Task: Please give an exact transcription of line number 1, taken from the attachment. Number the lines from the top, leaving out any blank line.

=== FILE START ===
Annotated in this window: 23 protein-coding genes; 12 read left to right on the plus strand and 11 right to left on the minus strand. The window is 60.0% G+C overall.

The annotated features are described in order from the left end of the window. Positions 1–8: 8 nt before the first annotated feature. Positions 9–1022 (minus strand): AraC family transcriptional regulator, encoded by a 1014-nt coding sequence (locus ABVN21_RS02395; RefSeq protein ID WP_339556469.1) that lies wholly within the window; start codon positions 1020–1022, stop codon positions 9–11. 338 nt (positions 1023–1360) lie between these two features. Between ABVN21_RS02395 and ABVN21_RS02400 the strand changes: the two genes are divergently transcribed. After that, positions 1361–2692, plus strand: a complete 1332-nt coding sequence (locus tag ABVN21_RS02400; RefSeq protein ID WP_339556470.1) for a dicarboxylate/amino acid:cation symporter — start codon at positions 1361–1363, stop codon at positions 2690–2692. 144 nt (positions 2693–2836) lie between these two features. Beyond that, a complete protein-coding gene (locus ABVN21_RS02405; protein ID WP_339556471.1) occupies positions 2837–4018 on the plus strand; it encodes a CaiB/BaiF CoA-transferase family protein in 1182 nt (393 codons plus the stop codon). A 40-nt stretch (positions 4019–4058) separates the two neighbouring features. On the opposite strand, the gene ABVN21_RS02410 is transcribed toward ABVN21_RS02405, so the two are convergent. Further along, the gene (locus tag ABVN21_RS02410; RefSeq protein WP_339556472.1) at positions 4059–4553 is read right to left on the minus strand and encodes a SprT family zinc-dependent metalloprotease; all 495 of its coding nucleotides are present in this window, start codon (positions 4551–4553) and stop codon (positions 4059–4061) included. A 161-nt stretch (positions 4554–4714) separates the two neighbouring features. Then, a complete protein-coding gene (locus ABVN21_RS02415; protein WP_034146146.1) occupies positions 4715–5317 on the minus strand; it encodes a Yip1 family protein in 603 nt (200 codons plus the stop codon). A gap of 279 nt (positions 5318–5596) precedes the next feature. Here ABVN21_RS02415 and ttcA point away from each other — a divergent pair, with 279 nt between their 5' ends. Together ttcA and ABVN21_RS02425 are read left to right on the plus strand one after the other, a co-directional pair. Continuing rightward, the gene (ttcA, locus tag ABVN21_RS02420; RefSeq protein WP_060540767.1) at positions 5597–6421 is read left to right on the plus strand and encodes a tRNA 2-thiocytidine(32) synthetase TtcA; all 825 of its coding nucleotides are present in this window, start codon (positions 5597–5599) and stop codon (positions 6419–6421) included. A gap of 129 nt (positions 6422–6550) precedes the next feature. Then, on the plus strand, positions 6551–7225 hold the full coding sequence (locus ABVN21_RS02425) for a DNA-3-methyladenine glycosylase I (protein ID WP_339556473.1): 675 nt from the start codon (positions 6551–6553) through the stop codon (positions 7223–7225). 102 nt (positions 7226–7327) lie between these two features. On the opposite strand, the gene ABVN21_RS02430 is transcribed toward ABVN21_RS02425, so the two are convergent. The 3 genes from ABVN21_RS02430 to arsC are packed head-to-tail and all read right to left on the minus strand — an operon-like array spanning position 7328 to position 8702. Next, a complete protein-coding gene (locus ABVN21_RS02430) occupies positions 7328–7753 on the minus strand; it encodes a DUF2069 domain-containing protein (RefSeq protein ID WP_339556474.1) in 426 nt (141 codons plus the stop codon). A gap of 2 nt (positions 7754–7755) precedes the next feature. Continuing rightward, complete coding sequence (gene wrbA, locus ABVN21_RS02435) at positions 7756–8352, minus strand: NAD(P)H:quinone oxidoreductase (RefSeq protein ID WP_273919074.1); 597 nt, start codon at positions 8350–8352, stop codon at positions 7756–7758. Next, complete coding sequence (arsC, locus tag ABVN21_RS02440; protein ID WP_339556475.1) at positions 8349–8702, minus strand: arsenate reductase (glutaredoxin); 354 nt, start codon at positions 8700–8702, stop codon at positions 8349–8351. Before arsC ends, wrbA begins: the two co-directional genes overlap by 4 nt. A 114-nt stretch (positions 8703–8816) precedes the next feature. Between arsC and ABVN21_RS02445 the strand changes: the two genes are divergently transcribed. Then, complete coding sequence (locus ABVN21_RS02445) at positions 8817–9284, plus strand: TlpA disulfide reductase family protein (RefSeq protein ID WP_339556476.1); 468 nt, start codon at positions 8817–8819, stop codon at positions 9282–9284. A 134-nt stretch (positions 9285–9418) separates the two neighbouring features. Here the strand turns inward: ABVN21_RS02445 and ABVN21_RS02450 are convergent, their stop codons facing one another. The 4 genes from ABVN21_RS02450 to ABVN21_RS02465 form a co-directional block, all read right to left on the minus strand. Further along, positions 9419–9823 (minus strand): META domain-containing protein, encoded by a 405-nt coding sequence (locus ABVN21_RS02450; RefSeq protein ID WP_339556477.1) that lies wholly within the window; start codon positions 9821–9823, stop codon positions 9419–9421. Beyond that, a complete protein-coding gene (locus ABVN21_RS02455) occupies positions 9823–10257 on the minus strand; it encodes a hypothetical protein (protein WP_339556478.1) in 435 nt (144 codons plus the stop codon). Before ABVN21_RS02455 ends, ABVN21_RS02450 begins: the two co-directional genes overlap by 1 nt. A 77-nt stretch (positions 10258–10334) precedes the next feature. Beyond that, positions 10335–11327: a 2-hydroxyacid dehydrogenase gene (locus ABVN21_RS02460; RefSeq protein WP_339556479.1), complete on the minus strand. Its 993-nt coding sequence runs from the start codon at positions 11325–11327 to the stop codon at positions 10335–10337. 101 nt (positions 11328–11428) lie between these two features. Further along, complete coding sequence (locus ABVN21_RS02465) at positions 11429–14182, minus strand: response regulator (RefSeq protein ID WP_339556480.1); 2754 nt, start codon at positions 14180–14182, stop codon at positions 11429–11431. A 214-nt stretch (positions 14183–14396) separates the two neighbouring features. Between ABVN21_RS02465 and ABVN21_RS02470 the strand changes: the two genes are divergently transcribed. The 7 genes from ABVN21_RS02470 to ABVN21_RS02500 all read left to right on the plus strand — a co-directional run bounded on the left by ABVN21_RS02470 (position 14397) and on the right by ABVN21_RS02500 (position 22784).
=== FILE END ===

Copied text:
Annotated in this window: 23 protein-coding genes; 12 read left to right on the plus strand and 11 right to left on the minus strand. The window is 60.0% G+C overall.